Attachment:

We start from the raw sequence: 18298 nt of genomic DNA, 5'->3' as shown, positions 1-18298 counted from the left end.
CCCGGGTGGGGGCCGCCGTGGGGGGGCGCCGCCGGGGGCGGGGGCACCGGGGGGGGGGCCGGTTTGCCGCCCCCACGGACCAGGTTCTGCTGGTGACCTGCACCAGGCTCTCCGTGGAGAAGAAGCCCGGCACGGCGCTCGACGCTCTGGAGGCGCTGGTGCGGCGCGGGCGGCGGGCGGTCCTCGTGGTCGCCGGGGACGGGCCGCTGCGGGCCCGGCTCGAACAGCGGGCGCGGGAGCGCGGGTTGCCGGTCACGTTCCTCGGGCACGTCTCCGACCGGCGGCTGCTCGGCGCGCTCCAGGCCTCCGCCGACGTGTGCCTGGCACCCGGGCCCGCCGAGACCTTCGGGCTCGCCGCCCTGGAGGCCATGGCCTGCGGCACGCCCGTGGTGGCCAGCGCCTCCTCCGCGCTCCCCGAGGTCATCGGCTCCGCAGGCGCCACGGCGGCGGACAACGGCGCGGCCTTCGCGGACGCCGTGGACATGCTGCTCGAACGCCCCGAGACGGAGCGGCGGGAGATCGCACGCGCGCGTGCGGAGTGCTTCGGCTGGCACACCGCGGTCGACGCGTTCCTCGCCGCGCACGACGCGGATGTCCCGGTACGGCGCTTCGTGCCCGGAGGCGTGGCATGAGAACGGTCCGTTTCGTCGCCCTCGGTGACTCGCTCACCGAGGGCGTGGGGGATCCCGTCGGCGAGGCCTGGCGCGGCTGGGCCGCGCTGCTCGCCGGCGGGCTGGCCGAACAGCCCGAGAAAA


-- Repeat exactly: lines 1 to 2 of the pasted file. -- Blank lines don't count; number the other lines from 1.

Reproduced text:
We start from the raw sequence: 18298 nt of genomic DNA, 5'->3' as shown, positions 1-18298 counted from the left end.
CCCGGGTGGGGGCCGCCGTGGGGGGGCGCCGCCGGGGGCGGGGGCACCGGGGGGGGGGCCGGTTTGCCGCCCCCACGGACCAGGTTCTGCTGGTGACCTGCACCAGGCTCTCCGTGGAGAAGAAGCCCGGCACGGCGCTCGACGCTCTGGAGGCGCTGGTGCGGCGCGGGCGGCGGGCGGTCCTCGTGGTCGCCGGGGACGGGCCGCTGCGGGCCCGGCTCGAACAGCGGGCGCGGGAGCGCGGGTTGCCGGTCACGTTCCTCGGGCACGTCTCCGACCGGCGGCTGCTCGGCGCGCTCCAGGCCTCCGCCGACGTGTGCCTGGCACCCGGGCCCGCCGAGACCTTCGGGCTCGCCGCCCTGGAGGCCATGGCCTGCGGCACGCCCGTGGTGGCCAGCGCCTCCTCCGCGCTCCCCGAGGTCATCGGCTCCGCAGGCGCCACGGCGGCGGACAACGGCGCGGCCTTCGCGGACGCCGTGGACATGCTGCTCGAACGCCCCGAGACGGAGCGGCGGGAGATCGCACGCGCGCGTGCGGAGTGCTTCGGCTGGCACACCGCGGTCGACGCGTTCCTCGCCGCGCACGACGCGGATGTCCCGGTACGGCGCTTCGTGCCCGGAGGCGTGGCATGAGAACGGTCCGTTTCGTCGCCCTCGGTGACTCGCTCACCGAGGGCGTGGGGGATCCCGTCGGCGAGGCCTGGCGCGGCTGGGCCGCGCTGCTCGCCGGCGGGCTGGCCGAACAGCCCGAGAAAA